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Torque Wrench


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5 replies to this topic

#1 danz75

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Posted 14 March 2004 - 04:02 PM

This is not directly sub related. I've decided to invest in a torque to use on my sub since most of the threads mention about getting the right torque on the bolts. I've seen the craftsman ones going for about $60 for the regular ones and $80+ for the 'digital' ones. HOw reliable are they and how long before they would have to be recalibrated?
Thank you for the help.

danz75

#2 theotherskip

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Posted 14 March 2004 - 04:08 PM

i've got one of the regular craftsman 3/8" ones (not the digital). i've been pleased with it, and use it for everything. i think accuracy isn't everything - when torquing down things like head bolts, it is more important for them to all be the same - it doesn't matter if they are off a few ft-lbs from the spec, as long as the pressure is even.

it is also rumored that sears will recalibrate them for free, though i haven't taken them up on it. also be careful with them. you never want to use them to break a bolt free, or drop them. that will screw up their calibration...

#3 Commuter

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Posted 14 March 2004 - 04:40 PM

I bought a decent one off of ebay over a year ago. New... probably just surplus stock. Shipping was a third of the cost! I only paid $18 I think for the wrench. Pleased with it to date.

Commuter

#4 tcspeer

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Posted 14 March 2004 - 09:23 PM

Harbor Freight sometimes sell their 1/2 in. drive 150lb. torque for 9.95. Dont worry about it being made in China most American Mfg. are their now having their tools made including some of Craftsman products.

#5 myles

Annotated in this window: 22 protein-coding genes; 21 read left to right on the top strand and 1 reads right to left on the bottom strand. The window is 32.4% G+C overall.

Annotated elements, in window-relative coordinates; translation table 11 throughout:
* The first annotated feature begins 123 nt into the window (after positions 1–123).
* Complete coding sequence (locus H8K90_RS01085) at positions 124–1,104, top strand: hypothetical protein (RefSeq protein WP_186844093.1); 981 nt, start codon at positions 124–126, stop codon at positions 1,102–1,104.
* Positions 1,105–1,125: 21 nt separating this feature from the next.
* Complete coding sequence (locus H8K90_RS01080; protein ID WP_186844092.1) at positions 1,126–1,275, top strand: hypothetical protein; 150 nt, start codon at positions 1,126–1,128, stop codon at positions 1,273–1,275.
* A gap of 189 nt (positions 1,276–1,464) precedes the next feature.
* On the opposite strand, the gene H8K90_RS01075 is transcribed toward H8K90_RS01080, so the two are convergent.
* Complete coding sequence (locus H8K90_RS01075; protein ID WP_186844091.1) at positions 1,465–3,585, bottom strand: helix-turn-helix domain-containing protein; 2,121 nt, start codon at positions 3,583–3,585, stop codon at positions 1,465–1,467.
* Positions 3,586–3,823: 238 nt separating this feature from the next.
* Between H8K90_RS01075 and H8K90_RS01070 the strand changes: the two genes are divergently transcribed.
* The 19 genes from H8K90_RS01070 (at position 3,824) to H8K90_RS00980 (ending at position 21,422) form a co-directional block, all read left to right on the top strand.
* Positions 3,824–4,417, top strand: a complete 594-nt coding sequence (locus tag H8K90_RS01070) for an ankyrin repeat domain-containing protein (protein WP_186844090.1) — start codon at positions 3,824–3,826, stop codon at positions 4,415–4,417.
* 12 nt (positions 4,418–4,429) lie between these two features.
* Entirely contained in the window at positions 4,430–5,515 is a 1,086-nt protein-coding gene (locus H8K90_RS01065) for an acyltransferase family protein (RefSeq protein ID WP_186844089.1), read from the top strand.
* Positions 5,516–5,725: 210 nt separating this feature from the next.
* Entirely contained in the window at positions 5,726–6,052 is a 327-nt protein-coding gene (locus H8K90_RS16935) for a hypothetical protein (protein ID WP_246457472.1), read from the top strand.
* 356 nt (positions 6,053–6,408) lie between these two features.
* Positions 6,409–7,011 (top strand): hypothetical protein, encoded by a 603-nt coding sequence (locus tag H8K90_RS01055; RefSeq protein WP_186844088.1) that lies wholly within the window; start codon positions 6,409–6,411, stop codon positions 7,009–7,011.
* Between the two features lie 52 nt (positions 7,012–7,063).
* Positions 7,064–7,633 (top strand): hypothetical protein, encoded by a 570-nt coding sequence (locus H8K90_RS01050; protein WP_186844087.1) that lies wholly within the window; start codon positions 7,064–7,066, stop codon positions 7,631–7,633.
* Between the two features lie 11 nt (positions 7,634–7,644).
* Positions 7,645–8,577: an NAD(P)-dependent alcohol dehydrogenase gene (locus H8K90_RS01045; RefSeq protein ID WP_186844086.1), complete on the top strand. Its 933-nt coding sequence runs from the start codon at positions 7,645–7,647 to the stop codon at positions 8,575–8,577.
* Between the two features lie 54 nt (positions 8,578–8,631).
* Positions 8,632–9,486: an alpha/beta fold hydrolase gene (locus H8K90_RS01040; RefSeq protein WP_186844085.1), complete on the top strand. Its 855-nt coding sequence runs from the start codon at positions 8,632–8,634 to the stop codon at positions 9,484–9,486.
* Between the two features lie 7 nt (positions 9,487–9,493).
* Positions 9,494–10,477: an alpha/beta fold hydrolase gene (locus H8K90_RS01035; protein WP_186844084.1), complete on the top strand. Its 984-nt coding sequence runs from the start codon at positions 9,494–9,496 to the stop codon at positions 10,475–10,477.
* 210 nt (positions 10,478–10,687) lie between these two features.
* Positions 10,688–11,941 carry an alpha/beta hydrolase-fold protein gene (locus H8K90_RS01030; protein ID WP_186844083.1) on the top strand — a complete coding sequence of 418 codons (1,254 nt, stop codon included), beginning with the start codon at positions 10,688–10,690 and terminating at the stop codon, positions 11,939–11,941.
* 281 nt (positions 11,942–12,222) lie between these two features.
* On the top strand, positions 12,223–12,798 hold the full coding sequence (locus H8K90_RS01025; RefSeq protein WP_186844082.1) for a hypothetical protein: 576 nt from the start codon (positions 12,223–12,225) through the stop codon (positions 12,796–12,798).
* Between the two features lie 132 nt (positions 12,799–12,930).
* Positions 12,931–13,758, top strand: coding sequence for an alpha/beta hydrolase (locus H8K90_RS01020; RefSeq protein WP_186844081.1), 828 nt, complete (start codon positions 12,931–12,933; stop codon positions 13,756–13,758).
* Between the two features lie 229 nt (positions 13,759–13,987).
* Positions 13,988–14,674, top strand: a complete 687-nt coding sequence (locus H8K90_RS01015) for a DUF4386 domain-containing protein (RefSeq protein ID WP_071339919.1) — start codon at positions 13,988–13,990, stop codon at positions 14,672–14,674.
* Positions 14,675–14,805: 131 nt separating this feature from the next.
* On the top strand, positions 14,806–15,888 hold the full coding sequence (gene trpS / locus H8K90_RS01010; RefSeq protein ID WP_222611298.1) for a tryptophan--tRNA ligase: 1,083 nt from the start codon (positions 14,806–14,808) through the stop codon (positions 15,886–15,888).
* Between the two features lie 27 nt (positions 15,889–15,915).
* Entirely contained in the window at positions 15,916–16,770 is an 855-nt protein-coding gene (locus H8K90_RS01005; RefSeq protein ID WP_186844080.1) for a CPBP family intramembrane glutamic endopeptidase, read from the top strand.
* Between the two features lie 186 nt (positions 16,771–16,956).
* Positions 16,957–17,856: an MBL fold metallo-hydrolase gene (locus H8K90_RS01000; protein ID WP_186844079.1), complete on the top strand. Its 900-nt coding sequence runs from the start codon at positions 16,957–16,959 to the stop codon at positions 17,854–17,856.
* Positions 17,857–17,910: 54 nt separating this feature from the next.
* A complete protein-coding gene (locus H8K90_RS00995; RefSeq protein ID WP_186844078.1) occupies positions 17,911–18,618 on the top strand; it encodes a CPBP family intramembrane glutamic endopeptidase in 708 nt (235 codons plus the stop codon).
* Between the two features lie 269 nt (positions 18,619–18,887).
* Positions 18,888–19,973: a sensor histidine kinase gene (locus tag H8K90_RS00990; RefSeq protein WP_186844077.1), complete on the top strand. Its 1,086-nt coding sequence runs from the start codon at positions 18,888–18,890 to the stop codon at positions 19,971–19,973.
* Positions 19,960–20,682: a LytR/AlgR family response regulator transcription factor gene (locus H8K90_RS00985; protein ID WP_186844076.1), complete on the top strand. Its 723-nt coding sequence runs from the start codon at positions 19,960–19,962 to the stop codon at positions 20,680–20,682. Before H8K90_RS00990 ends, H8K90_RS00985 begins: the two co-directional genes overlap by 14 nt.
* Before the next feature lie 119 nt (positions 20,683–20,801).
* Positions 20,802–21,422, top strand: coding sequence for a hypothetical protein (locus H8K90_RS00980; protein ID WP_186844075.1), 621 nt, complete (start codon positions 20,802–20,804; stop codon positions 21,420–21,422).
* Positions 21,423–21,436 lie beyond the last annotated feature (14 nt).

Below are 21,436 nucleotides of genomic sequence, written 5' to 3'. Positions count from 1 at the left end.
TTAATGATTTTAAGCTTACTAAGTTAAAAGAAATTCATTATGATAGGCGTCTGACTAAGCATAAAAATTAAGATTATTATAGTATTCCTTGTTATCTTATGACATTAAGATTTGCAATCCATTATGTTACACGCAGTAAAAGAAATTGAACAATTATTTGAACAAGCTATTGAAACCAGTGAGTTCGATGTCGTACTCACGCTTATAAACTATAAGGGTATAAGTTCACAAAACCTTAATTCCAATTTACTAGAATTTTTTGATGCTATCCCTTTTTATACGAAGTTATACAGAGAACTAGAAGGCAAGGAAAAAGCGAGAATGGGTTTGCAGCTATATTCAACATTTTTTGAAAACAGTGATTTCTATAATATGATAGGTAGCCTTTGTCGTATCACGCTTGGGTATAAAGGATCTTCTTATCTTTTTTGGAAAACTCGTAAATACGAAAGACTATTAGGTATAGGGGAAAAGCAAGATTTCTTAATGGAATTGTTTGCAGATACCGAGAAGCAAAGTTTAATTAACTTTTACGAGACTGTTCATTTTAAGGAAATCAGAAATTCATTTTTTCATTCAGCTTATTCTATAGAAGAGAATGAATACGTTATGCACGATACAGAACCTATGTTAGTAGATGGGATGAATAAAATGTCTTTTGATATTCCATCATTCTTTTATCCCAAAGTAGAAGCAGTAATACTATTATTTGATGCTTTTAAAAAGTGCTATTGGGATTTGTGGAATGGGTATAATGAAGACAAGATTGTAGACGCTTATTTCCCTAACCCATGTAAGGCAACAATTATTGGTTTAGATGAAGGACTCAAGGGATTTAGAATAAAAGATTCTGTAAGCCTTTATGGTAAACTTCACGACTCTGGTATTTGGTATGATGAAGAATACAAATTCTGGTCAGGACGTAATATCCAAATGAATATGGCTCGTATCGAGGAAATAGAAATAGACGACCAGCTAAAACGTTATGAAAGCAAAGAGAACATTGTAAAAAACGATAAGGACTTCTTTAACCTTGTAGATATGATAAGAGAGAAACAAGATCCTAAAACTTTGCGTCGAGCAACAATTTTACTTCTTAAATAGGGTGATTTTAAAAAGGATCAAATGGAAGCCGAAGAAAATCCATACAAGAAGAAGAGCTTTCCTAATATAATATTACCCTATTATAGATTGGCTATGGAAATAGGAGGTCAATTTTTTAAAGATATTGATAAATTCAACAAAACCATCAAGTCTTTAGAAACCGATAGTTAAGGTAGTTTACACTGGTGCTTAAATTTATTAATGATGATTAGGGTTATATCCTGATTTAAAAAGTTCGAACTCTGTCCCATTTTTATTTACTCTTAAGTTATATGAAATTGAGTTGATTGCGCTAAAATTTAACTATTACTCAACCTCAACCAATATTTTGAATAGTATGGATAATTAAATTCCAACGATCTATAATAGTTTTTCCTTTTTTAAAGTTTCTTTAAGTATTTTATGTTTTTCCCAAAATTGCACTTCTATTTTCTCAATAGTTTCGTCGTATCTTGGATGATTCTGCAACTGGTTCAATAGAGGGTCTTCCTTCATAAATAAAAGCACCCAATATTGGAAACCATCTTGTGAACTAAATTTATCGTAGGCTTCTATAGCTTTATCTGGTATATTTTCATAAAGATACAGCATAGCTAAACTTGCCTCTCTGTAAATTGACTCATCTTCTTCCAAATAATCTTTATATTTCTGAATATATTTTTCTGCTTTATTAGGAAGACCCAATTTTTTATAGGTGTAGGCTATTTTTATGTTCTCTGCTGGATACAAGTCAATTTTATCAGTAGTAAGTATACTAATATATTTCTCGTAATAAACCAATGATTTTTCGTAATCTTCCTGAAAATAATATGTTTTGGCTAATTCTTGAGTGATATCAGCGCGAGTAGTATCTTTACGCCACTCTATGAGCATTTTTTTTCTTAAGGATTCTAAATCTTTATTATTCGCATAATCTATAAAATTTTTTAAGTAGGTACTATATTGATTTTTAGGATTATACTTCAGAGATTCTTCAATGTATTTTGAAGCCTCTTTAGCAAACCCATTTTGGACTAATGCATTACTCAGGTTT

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Posted 14 March 2004 - 09:59 PM

I own Husky and Craftsman click-type torque wrenches. They're not terribly expensive, and "good (accurate) enough for government work". As another poster mentioned, in most cases, precision is more important than accuracy.

I'm nothing more than a "shade tree" mechanic, but I _always_ use a torque wrench when installing spark plugs and tightening lug nuts. The wrenches are _much_ cheaper than replacement brake rotors and cylinder heads. :)

#6 danz75

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Posted 14 March 2004 - 10:26 PM

Thanks for all the info so far. I usually do most parts replacement(haven't tried anything with the engine or transmission yet) myself since it's always so expensive to have a mech do them. I've always just tightened them by feel and I'm lucky that in my few years of working on cars, I haven't had the warped rotor due to uneven tightening of bolts but after reading about the countless number of threads about the importance of tightening the bolts to the same pressure, I figured that it would probably be a wise investment to get myself a torque wrench. I haven't had to do the HG or anything close to that yet but I'm slowly building up my inventory of tools and knowledge so that when the time comes, I will be prepared.

Danz75:drunk:




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